MR. CROWLEY: Well, obviously, as I think the Secretary has pointed out, we need action by all parties in this process. The Israelis have responsibilities, the Palestinians have responsibilities, other nations in the region have responsibilities. As I think I’ve already mentioned, he’ll be going to Egypt on this trip. He’ll also be going to Bahrain.

But we’re touching base with leaders on every trip just to make clear that as this process goes forward, one of the critical elements we’ll need will be making sure that there is support in the region for the difficult decisions and compromises that are going to have to be made if and when we do get into formal negotiations.

QUESTION: Have you reached any agreement with the Israelis on the settlement issue?

MR. CROWLEY: I’m sure that will be a subject of Senator Mitchell’s meetings on Sunday.

QUESTION: P.J., when Mitchell was in here a couple of weeks ago, he seemed to have – be a little more forward-leaning about the progress that’s been made, and that didn’t seem to come through with the Secretary’s comments today. How far apart are you on the settlements issue?

MR. CROWLEY: Well, no, I think, as the Secretary said, we’re having very earnest negotiations with all of the parties, and we’re making sure that we can have clear understandings of where we are, and in doing so, create the conditions that allow a negotiating process to begin. And then obviously, once you’re in a negotiation process, there are clear issues that will have to be resolved, and many of those need to be resolved as part of final status negotiations.

So I think he wants to be clear that all sides are creating the conditions, putting themselves in positions so that when we begin a formal negotiating process, we’ve put ourselves in the best position to have a successful outcome.

QUESTION: Would you say he’s encouraged by the talks?

MR. CROWLEY: Well, I would say that he continues his efforts to create those conditions, as he said when he was here, for a negotiation to begin. As I recall, I don’t think he put a timetable on this, but obviously said we want to do this as soon as possible.

Paul

QUESTION: New topic. The Secretary talked a bit about Iran in an interview yesterday. She said the Iranians appear to be unable to, you know, make a decision about the American diplomatic overture. And I wonder whether the Administration’s thinking on this September deadline is evolving at all, given that there’s this political turbulence within Iran now.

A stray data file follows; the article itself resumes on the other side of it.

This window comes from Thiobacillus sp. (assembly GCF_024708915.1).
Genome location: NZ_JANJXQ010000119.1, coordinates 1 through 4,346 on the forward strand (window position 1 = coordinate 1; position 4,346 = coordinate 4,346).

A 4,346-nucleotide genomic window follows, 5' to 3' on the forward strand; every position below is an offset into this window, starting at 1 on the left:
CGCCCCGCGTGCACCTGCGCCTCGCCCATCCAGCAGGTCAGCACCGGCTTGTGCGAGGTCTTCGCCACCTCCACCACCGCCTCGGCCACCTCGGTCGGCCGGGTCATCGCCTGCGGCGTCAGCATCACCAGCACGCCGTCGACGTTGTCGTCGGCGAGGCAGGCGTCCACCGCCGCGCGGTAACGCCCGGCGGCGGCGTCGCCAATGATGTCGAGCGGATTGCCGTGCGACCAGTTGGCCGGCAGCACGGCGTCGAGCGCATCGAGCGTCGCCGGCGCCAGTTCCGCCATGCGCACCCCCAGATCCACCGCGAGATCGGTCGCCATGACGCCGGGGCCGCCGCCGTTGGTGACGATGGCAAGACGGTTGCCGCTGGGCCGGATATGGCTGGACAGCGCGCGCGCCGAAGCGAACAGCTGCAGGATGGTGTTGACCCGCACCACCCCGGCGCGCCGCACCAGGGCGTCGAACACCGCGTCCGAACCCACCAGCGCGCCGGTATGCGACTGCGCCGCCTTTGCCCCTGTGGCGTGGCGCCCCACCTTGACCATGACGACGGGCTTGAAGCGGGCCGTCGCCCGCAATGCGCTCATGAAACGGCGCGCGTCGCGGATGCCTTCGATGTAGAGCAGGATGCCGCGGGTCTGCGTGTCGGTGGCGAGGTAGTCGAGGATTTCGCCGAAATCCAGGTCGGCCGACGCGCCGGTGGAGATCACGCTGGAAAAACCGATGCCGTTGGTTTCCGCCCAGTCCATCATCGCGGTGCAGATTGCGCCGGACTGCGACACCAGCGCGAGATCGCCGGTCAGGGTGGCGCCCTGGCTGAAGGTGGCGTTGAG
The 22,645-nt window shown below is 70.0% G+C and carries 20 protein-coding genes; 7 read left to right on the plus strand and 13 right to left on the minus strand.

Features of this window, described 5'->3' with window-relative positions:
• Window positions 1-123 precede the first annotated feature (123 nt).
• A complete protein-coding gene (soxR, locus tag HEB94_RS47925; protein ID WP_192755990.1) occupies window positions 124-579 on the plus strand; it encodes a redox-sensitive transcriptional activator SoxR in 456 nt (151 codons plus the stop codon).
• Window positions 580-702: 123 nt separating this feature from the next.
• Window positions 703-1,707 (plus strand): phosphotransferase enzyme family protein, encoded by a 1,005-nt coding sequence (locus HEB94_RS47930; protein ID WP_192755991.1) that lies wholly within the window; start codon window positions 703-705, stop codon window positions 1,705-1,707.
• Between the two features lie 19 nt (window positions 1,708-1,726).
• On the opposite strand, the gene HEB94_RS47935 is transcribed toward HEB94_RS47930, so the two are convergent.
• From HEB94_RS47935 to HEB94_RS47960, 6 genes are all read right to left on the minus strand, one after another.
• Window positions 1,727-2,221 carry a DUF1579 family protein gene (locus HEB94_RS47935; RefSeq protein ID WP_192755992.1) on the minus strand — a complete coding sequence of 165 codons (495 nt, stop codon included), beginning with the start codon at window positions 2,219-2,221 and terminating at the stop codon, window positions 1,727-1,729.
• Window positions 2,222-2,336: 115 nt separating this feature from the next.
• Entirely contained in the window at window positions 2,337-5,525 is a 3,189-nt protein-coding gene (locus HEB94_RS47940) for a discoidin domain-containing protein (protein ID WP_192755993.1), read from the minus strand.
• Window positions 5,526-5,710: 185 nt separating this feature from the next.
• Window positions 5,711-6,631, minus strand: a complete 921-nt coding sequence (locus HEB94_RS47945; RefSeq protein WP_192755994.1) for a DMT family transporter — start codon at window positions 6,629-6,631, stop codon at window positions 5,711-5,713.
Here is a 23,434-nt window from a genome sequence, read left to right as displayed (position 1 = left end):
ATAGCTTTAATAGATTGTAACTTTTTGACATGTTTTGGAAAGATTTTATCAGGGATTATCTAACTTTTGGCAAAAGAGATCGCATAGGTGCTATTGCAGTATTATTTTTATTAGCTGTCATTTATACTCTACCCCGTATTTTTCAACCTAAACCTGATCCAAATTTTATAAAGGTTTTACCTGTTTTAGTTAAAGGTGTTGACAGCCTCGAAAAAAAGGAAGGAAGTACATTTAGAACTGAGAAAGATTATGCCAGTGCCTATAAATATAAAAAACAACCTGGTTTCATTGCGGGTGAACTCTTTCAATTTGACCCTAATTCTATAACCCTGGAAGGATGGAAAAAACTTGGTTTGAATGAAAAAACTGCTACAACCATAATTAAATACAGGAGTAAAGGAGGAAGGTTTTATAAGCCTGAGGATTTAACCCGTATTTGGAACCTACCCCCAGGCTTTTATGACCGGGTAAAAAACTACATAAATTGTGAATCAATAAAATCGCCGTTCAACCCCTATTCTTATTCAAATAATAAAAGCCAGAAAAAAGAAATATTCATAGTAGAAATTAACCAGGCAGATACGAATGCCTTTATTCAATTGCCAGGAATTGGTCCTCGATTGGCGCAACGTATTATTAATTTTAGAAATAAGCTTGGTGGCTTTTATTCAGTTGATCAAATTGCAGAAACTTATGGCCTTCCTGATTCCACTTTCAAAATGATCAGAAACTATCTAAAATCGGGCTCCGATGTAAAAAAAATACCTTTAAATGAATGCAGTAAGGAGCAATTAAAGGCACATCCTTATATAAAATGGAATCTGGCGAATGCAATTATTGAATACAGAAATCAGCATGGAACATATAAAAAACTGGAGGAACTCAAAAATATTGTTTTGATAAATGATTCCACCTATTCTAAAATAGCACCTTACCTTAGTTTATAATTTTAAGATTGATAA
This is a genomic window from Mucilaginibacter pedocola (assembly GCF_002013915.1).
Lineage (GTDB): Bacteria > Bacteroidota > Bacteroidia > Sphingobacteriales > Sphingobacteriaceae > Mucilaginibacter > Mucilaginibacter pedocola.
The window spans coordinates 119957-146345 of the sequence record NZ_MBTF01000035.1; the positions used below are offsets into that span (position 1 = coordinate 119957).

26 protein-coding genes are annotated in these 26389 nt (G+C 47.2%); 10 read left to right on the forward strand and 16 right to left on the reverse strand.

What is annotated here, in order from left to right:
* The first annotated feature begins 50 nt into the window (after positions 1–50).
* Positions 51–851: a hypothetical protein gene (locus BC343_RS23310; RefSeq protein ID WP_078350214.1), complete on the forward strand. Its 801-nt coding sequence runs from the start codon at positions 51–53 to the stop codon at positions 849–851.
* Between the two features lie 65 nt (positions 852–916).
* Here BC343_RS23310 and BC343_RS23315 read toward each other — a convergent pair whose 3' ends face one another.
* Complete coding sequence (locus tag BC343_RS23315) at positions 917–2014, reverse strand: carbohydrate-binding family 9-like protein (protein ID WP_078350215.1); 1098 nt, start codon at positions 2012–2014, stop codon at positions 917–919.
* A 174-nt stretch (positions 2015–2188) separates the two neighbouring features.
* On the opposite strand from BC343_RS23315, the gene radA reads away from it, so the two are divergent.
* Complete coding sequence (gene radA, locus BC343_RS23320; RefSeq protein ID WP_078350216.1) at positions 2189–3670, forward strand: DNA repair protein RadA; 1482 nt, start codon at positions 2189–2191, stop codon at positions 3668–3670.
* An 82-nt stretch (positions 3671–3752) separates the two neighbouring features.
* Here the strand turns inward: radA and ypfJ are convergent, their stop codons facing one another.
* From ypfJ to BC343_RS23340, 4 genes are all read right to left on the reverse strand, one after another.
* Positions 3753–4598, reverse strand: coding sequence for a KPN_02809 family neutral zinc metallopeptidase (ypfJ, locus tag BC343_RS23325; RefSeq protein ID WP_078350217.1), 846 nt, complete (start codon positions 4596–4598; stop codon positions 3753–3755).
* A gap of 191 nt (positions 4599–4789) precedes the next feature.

MR. CROWLEY: I think, as the Secretary said – I think she used the term “capacity” – is right now, there does not seem to be a capacity within Iran to be able to significantly respond to the offer of engagement that we have made in a number of different frames. We’ll have to wait and see where Iran is and at what time they determine that they can kind of give us an indication of what they are either willing to or are able to do.

Obviously, from our standpoint, there are a number of possibilities. We’ve talked repeatedly about the importance of the P-5+1 process. That will be one opportunity. But there are other avenues for engagement and potentially for cooperation in the context of Afghanistan and, of course, bilateral. But the ball is clearly in Iran’s court, and obviously, right now, the government has its hands full.

QUESTION: On Iraq, I just wanted to ask you if there was any follow-up regarding the Iraqi cabinet’s statement that they would be sending an official letter to the American Embassy and the Turkish Embassy regarding this so-called secret protocol. Did your embassy actually receive a letter thus far regarding this?

And the Iraqis have said they’re asking clarification from Americans, so is there going to be verbal clarification, anything written? What’s the story on that one?

MR. CROWLEY: I can’t tell you if we have received a formal letter regarding this issue. Obviously, it has received some public attention. And from a U.S. standpoint, the meetings that may be the subject of – had occurred some months ago, part of a broad dialogue that diplomatic and military officials have with a wide range of interested parties in Iraq. And as we understand it, the meetings did occur with the knowledge of officials within the Iraqi Government.

But obviously, to the extent that there are views in Iraq that this is somehow undercutting the Iraqi Government, from our standpoint, clearly, we have a great deal invested in the relationship between the United States and Iraq and we would do nothing to undercut that.

(The briefing was concluded at 2:04 p.m.)